Clayton Delery-Edwards, author of a new book titled “The Up Stairs Lounge Arson,” talks about the deadliest fire in the city’s history — the June 24, 1973 fire in a French Quarter gay bar that killed 32 people.
Though arson was suspected, and though the police identified a likely culprit, no arrest was ever made. The book discusses how government and religious leaders who normally would have provided moral leadership at a time of crisis were silent or openly disdainful of the dead, most of whom were gay men. The talk is 7 p.m., Thursday, Nov. 13, East Bank Regional Library, 4747 W. Napoleon, Metairie.
GENEALOGY DISCUSSION: Genealogical Research Society of New Orleans — Elizabeth “Annie” Peterson, preservation librarian of the Howard-Tilton Memorial Library at Tulane University, will discuss proper preservation techniques of personal documents. According to Peterson, “Personal collections of photographs and documents can hold family stories and community histories, so it is important that we preserve these materials for future generations. This lecture will introduce ways to preserve books, photographs, documents, and other physical materials.” Attendees will learn some basic methods for protecting collections through proper storage, handling and long-term care. 7 p.m., Monday, Nov. 17, East Bank Regional Library, Metairie.
ORIGINS OF ROCK AND ROLL: What Was the First Rock and Roll Record? Dave Thomas, a musician and guide who hosts music tours in New Orleans, will discuss the various candidates for “first rock and roll song,” including New Orleans’ contenders. According to Thomas, there is no consensus about a true “first” recording and there may be as many as 50 different contenders for the title of first rock and roll song. 7 p.m., Tuesday, Nov. 18, East Bank Regional Library, Metairie.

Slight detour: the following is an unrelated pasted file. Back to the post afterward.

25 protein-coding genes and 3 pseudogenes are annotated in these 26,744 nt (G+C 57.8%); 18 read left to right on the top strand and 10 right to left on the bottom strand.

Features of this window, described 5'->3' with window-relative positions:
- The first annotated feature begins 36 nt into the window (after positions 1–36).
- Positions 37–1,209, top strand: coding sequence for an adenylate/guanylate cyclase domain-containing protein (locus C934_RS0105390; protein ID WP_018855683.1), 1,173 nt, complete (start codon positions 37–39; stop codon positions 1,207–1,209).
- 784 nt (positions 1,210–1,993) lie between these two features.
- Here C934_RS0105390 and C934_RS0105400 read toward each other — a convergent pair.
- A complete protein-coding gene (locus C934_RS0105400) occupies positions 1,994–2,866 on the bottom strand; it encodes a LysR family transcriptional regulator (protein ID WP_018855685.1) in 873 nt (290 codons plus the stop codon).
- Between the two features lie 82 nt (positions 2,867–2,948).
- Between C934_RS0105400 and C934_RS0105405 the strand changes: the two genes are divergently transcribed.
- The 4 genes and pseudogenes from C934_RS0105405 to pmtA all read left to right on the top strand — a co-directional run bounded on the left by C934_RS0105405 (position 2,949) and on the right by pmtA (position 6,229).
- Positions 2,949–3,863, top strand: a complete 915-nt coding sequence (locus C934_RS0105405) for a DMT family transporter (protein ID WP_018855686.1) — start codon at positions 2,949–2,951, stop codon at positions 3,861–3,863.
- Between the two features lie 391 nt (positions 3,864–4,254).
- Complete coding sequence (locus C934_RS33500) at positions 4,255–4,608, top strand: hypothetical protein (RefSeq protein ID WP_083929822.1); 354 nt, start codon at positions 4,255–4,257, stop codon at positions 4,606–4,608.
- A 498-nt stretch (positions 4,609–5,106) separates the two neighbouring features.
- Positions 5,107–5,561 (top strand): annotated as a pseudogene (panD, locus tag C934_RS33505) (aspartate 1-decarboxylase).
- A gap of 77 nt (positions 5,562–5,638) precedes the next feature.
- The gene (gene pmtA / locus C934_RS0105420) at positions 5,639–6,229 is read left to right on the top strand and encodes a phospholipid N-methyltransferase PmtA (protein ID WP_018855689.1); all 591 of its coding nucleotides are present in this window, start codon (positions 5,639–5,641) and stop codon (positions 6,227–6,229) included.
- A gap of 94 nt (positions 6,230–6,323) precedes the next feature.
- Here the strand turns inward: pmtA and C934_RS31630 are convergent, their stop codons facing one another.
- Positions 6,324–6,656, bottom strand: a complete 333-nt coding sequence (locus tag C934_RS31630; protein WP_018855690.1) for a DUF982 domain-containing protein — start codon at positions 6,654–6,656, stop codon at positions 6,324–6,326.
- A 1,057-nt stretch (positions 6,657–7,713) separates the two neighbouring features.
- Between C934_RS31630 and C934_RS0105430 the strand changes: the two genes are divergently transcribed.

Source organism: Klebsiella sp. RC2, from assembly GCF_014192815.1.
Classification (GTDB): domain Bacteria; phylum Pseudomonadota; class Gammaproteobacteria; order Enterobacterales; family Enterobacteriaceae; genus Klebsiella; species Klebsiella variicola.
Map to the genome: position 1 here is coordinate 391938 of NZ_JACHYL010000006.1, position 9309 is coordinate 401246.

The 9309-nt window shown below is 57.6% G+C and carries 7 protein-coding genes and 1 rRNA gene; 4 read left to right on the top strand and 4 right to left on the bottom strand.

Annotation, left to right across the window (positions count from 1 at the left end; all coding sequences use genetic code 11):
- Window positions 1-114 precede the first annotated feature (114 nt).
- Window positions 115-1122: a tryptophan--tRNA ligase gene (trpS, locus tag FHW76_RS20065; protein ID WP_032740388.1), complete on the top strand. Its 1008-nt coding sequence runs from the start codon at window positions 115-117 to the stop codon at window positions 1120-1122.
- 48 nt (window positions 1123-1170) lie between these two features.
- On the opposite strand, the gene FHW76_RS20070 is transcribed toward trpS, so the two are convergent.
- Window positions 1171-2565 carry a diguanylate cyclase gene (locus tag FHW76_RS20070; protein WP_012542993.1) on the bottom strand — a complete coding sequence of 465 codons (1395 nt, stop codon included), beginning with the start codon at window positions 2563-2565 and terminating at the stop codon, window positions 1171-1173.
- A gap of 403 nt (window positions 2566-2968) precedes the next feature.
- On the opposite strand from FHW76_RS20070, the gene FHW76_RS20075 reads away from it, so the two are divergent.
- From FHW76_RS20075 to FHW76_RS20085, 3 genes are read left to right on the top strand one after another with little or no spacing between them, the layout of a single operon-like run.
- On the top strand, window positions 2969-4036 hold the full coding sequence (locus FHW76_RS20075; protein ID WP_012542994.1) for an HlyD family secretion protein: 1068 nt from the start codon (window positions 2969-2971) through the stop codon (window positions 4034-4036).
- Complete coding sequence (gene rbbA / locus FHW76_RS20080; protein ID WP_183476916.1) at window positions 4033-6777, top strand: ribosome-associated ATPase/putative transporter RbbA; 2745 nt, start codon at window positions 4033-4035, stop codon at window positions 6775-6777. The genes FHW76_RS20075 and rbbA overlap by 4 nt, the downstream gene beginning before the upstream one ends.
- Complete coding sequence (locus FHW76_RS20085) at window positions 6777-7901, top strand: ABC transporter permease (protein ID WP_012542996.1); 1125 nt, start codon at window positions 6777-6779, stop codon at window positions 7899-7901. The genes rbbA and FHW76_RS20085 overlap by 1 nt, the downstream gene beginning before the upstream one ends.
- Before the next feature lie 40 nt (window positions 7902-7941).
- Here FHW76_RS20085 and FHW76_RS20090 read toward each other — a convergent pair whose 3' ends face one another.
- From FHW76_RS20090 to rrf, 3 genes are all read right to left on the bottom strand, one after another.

Richard Campanella Talks About Bourbon Street: New Orleans is a city of many storied streets, but only one conjures up as much unbridled passion and controversy. Richard Campanella’s cultural history titled “Bourbon Street, A History,” spans the street’s inception during the colonial period through three tumultuous centuries, arriving at the world-famous entertainment strip of today. It interweaves world events from the Louisiana Purchase to World War II to Hurricane Katrina with local and national characters, ranging from presidents to showgirls, to explain how Bourbon Street became an intriguing and singular artifact, uniquely informative of both New Orleans’s history and American society. This event is co-sponsored by the Tennessee Williams Literary Festival. 7 p.m., Wednesday, Nov. 19, East Bank Regional Library, 4747 W. Napoleon, Metairie.
SOCIAL SECURITY INFORMATION: Social Security Presentation - Representatives from the local Social Security Administration office will discuss how people can go online to access their records and monitor their accounts. SSA staff will answer other questions as well. Free of charge and open to the public. No registration. 10 a.m. to 11:30 a.m., Thursday, Nov. 20, at the Jane O’Brien Chatelain West Bank Regional Library, 2751 Manhattan, Harvey.